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Saturday, October 31, 2020

Halitosis – Causes, Diagnosis, Prevention and Treatment

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Halitosis, more commonly known as bad breath is a condition in which significant foul odors are exhaled from the mouth when breathing. In general, halitosis is typically caused by poor or improper oral hygiene. On the other hand, it can also be caused by other things such as gum disease, dry mouth, viral infections, and food particles among many others.

The most common causes of halitosis originate from the mouth, specifically from the tongue and throat. This is because the food debris decays and produce VSCs or volatile sulfur compounds which are the main culprits of the unpleasant ‘rotten eggs’ smell. Halitosis can also be caused by smoking, alcohol consumption, side effects of medications, tooth decay, systemic diseases such as diabetes and periodontal diseases.

On the other hand, there are also some rare cases of delusional halitosis or Halitophobia in which an individual is suffering from having bad breath but, but in reality is not. This condition may also be a symptom of Olfactory Reference Syndrome. People with this condition have an exaggerated fear of bad breath although most of them haven’t actually asked someone for an objective opinion. Reportedly, halitophobia affects around .5 to 1% of adults.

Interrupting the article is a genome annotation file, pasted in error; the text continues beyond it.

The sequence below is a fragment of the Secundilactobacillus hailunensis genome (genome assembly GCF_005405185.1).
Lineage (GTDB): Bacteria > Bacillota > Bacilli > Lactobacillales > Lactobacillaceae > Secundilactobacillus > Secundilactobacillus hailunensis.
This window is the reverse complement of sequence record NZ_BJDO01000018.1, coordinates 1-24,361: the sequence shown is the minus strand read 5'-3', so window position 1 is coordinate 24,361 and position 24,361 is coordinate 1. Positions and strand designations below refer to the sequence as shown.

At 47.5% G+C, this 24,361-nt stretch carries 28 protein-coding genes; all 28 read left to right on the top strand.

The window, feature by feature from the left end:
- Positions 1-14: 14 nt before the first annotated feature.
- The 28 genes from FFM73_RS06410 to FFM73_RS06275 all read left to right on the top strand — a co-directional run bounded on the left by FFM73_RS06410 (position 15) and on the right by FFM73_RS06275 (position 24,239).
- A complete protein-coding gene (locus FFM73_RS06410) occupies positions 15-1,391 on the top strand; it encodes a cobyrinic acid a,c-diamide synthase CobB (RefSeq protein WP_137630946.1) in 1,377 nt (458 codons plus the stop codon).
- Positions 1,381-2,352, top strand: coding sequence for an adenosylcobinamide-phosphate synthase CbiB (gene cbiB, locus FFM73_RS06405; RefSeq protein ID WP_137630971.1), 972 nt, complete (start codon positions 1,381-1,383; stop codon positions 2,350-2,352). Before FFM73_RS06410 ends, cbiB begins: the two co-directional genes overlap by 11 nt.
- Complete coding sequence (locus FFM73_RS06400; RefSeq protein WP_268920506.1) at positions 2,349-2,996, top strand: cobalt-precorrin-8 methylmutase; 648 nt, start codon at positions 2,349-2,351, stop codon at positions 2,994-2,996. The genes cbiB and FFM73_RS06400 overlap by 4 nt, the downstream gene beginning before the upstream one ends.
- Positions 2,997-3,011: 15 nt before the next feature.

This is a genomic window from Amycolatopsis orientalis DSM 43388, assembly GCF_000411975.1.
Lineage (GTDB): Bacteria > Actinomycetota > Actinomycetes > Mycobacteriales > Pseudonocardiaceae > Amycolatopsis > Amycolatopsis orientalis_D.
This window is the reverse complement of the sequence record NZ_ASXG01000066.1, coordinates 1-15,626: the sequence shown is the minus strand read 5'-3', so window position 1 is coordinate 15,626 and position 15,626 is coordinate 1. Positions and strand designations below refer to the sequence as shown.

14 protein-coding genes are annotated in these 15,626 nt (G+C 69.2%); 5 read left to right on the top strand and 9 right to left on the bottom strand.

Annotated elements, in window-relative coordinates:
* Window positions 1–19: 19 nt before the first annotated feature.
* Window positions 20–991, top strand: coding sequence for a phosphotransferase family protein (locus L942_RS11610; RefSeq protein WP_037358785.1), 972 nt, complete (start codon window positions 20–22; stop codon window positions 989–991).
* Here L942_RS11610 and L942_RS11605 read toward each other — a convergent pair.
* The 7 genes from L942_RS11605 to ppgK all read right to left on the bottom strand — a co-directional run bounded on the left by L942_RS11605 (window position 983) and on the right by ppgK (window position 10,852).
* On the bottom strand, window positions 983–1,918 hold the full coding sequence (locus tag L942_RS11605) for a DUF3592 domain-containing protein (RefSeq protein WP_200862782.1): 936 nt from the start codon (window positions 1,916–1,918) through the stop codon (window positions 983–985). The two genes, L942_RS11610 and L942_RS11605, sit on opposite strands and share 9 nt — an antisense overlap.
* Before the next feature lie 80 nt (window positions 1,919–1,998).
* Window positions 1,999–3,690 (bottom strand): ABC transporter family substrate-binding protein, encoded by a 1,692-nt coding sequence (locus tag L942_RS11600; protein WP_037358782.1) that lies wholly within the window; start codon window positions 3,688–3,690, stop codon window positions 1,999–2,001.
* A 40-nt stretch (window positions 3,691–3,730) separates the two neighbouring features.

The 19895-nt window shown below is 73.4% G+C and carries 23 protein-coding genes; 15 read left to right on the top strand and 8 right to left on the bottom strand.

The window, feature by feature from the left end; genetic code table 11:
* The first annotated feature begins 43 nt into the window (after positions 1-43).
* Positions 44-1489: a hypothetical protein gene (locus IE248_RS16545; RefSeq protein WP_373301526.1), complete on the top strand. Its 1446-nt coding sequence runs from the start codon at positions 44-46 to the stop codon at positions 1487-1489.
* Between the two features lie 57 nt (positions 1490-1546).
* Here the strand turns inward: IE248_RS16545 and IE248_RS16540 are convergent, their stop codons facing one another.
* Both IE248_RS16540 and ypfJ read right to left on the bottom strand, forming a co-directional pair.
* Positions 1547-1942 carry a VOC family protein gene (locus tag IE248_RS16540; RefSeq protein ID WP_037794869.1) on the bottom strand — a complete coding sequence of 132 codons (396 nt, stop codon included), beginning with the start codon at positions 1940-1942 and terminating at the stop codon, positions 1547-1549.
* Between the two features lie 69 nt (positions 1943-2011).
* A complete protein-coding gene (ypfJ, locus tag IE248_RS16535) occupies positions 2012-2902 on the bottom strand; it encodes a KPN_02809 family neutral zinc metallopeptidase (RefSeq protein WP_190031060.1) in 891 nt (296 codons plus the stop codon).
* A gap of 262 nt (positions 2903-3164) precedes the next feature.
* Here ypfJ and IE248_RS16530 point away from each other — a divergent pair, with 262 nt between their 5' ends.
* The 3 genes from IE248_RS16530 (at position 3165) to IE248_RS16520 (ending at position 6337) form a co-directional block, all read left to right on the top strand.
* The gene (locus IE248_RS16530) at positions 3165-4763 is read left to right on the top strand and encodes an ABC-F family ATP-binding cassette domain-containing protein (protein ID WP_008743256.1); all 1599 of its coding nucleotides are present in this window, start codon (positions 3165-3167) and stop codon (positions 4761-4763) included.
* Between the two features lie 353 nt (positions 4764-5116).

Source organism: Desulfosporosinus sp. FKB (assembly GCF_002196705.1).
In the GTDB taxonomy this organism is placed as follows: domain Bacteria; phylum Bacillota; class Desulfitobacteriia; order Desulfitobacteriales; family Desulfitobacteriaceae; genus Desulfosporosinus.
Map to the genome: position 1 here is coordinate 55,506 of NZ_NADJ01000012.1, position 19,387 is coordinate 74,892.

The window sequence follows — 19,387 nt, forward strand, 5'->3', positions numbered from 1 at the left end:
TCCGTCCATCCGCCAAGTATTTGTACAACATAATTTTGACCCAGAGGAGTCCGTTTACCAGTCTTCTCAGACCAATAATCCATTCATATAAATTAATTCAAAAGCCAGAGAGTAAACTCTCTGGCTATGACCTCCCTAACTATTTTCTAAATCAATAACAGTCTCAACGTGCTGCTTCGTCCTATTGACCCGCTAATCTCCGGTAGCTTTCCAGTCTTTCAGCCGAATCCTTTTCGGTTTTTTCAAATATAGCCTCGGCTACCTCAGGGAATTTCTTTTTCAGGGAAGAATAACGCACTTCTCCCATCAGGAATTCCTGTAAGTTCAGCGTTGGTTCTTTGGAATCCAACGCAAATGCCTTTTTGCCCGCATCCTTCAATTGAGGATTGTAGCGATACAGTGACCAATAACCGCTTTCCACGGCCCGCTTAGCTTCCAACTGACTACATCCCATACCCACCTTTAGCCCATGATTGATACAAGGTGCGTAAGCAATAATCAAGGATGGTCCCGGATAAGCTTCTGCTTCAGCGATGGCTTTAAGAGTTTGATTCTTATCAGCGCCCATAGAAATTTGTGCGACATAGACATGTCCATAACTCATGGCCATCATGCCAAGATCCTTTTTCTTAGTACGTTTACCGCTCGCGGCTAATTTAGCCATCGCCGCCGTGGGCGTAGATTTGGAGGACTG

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Diagnosing Halitosis

Halitosis or bad breath can normally be reduced or eliminated by proper oral hygiene. However, there is also such a thing as persistent or chronic bad breath and it is typically the case for people who practice proper oral hygiene and have ruled out dental and medical factors, but still have bad breath. In this context, specialized testing is required which can be done in breath clinics.

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Even though bad breath examinations and instruments are widely utilized in clinics, the gold standard or the most vital measurement of halitosis is still via sniffing and taking the score of the types and levels of odor. These measurements are called organoleptic measurements and its level of odor is typically evaluated on a 6-point severity scale.

Halimeter – a halimeter is a portable tool used for monitoring sulfur emissions in the mouth’s exhaled air, particularly hydrogen sulfide. If utilized correctly, this tool is actually very helpful in determining the amount of volatile sulfur compounds present in the mouth. On the other hand, it is not very effective in monitoring other sulfides such as mercapatan and may be misrepresented in actual test results.

Specific foods like onions and garlic are also capable of producing sulfur that can take as long as 2 days to be completely removed so they can produce inaccurate results. In addition, the halimeter is likewise sensitive to alcohol so in the event that you are scheduled for a halimeter test, you should refrain from consuming alcohol, as well as mouthwashes with alcohol content for 12 hours or more before the testing.